By Rev. Jason Barnhart
“On the evening of that first day of the week, when the disciples were together, with the doors locked for fear of the Jewish leaders, Jesus came and stood among them and said, ‘Peace be with you!’ After he said this, he showed them his hands and side. The disciples were overjoyed when they saw the Lord. Again Jesus said, ‘Peace be with you! As the Father has sent me, I am sending you.’ And with that he breathed on them and said, ‘Receive the Holy Spirit. If you forgive anyone’s sins, their sins are forgiven; if you do not forgive them, they are not forgiven.” John 20:19-23, NIV
We recently celebrated Resurrection Sunday. That day where we remember when history pivoted in a new direction. Christ is not dead – resurrection has happened. As the late Yale University historian, Jaroslov Pelikan, wrote: “If Christ is risen, nothing else matters. And if Christ is not risen – nothing else matters.”
Luke Keefer would have agreed with Pelikan but may have adapted the quote just a tad. “If Christ is risen, the church has a job to do. If Christ is not risen, the church can go about its usual business.” Such was Luke’s prophetic call to the church. As an historian who surveyed the entire history of the church, he never gave up hope for its witness.
Spurred by his Anabaptist upbringing, Luke always sought to jolt the church out of pious niceties into a community that really matters to the world. With this ecclesial fervor, he led students through centuries of church history and helped them see the mission of God in relevant ways to their respective faith journeys.
With the resurrection of Jesus, the early Christians believed not only that God had begun the long awaited new creation, but that he had enlisted them as helpers with that project. The cross, then, was not merely a symbol but a way of life for Christ followers. Thus, from the beginning, Christ’s peace comes with a price.
Luke’s challenge with peace was that we think too universal (like world peace) and it becomes merely an idea or theory. For peace to really make sense it must be embodied by a people who stick together long enough to realize that they’re not the center of the universe. Our gospel story is one of violent betrayal and a Lord still responding, “Peace be with you.”
Peace needs a community to help that peace become tangible and real. Peace enables the church to be the church and to be an alternative to the world. Jesus’ language is direct – “peace be with you.”
But peace is not the absence of conflict. This text is a very real conflict between the Beloved and the ones who abandoned him and are in hiding, “Peace be with you” is not merely a pious greeting, but a profound blessing over the life of the community itself.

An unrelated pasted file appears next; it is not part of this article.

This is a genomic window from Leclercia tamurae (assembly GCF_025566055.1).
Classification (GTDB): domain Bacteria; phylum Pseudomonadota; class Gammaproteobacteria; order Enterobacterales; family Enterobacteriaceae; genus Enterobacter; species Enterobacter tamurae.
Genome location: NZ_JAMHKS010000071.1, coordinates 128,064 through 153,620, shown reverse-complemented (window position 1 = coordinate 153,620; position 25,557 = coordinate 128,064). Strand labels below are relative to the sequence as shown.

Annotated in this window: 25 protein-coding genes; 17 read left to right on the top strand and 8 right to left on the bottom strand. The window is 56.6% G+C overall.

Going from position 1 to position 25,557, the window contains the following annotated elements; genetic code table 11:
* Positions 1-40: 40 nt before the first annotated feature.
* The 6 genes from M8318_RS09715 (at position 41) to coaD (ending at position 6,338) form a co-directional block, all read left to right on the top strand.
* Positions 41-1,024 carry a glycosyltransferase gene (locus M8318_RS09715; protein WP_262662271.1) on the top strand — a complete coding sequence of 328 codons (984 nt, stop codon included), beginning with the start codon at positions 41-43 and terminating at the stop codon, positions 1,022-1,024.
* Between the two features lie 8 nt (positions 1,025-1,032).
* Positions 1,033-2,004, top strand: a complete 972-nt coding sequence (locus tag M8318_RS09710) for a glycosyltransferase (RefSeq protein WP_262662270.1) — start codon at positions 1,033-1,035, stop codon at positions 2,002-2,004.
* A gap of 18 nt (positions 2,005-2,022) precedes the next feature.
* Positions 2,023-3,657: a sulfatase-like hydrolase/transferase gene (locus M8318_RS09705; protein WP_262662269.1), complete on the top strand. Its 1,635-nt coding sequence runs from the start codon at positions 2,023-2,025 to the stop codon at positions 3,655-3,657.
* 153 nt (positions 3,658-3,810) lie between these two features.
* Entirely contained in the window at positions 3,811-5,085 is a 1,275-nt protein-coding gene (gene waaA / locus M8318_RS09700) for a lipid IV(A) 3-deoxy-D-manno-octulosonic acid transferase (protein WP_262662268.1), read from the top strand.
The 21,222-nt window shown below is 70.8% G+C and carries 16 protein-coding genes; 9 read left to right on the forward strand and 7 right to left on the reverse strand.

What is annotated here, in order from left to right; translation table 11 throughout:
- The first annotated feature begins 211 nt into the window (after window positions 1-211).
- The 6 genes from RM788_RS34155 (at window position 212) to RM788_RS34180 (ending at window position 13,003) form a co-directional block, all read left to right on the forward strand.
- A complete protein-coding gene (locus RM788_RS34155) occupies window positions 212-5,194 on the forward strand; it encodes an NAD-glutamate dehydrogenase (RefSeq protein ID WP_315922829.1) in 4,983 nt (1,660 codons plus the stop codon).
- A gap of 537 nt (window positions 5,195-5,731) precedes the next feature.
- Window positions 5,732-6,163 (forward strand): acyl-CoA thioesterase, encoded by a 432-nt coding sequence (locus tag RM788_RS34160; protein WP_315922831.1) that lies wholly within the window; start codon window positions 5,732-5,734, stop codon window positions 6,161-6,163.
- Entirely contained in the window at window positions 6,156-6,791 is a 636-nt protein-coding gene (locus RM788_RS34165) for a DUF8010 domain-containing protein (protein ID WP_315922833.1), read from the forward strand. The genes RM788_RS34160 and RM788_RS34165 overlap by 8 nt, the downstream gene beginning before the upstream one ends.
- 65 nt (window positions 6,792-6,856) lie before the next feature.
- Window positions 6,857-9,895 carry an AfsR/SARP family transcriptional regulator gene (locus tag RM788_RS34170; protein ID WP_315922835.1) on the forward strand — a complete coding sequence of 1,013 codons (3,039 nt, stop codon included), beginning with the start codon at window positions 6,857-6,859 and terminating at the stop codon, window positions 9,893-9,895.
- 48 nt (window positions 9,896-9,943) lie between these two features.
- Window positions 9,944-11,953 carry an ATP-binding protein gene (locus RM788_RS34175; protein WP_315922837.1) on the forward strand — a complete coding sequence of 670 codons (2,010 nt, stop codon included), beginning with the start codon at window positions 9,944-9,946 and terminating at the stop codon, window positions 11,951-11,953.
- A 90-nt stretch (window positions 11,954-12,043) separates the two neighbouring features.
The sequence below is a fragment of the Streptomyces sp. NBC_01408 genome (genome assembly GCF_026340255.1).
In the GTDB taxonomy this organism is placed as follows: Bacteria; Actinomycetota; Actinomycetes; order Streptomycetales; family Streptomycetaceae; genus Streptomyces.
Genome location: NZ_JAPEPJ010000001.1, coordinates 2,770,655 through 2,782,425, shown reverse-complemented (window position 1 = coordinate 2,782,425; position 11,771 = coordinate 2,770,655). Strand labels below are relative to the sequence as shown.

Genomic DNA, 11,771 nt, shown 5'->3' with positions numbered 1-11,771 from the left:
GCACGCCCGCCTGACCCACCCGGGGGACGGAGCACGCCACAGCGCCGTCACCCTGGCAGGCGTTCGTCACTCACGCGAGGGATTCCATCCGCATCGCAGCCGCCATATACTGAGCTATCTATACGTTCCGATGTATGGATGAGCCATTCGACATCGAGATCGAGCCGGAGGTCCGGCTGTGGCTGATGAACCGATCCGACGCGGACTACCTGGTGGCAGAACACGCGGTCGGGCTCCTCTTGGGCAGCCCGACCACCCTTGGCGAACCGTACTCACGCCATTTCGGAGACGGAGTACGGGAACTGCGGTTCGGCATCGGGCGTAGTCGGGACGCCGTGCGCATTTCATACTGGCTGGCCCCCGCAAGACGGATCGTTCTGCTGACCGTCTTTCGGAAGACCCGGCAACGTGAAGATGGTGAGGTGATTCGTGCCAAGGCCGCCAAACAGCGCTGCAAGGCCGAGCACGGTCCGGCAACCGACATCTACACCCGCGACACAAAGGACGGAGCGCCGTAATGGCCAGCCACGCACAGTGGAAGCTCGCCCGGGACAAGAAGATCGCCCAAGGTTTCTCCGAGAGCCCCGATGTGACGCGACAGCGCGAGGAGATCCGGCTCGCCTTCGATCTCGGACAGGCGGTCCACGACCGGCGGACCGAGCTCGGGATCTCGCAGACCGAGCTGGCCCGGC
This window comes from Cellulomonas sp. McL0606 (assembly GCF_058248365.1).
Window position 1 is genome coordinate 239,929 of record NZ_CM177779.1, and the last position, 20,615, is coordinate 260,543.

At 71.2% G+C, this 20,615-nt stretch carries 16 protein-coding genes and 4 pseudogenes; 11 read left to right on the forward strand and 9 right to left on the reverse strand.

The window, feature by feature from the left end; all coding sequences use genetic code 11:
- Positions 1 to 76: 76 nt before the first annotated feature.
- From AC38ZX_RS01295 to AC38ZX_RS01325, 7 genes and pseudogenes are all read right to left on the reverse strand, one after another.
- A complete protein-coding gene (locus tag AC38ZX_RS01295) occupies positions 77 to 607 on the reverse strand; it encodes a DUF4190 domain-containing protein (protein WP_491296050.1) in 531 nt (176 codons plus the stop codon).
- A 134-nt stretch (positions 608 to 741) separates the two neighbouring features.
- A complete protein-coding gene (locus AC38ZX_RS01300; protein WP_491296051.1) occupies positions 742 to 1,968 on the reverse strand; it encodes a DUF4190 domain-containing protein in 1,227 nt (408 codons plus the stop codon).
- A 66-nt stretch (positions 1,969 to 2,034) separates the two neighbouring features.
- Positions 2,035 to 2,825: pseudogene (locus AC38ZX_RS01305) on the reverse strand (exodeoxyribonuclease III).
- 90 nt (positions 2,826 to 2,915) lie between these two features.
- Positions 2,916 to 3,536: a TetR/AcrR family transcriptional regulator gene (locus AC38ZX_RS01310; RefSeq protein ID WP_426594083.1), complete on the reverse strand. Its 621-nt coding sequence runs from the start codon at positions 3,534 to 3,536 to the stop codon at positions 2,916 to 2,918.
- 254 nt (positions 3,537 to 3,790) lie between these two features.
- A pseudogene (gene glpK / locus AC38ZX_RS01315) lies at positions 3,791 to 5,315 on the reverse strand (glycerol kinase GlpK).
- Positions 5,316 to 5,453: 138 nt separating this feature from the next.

Peace, then and now, is the quality of the life and practices of a community that knows itself as a forgiven people. Such a community cannot afford to overlook sins because the underlying truth is that we no longer regard our lives as our own. There is no such thing as a private life for a Christ follower. A community of peace cannot afford to let us relish our sense of being wrong – it must expose that wrong in the hopes of reconciliation. The disciples rejected and Jesus confronts them in the name of peace. Confrontation like this is hard because it makes us as vulnerable as the one we confront. We could even be mistaken about our alleged offense. Or [gasp], we will be forced to forgive, reconcile, and lose our hatred. Such is the life of a forgiven and forgiving community.
We call this community the church. To this community, Jesus doesn’t bring a peace of rest (where all violence and conflict are gone) but a peace of truth (where we must face down violent tendencies in peaceful ways). A community where even God can reconcile with those who abandoned him on a cross!
Jesus’ peace to those early disciples was a realization that they had abandoned hope and worshiped fear. Jesus’ peace always comes with a confrontation of our attempts to run the world. Church is a people who share a common history of being forgiven. Church is a people who fall woefully short and look at the other and say, “peace be with you.” This community then models this peace to the watching world.
If we’re going to be a community of true peace in a world at war, we will confront the false peace of the world that is built more on power than truth. We confront through our witness together of truly confronting and reconciling. The cross becomes our way of life.
The cross was Rome’s peacemaker. The resurrection is Jesus’ peacemaker.
The peace of Jesus acknowledges that our differences (not uniformity) shape us to be a truthful people who can confront one another and celebrate our differences. The only way the world will know we are children of God is by the bonds of peace we show in times of conflict and confrontation. The only way the world will truly be confronted by its worldliness is if the church manifests a credible alternative.
The power of Luke Keefer and his prophetic vision for the church was that he could survey centuries of Church history, the ups and the downs, and still look out over a classroom of kingdom leaders and say, “Peace be with you!”
Jason Barnhart, an alumn of Ashland Theological Seminary is Executive Director of Religious Life and Chaplain at Ashland University.
Wonderful article, Jason. Thank you!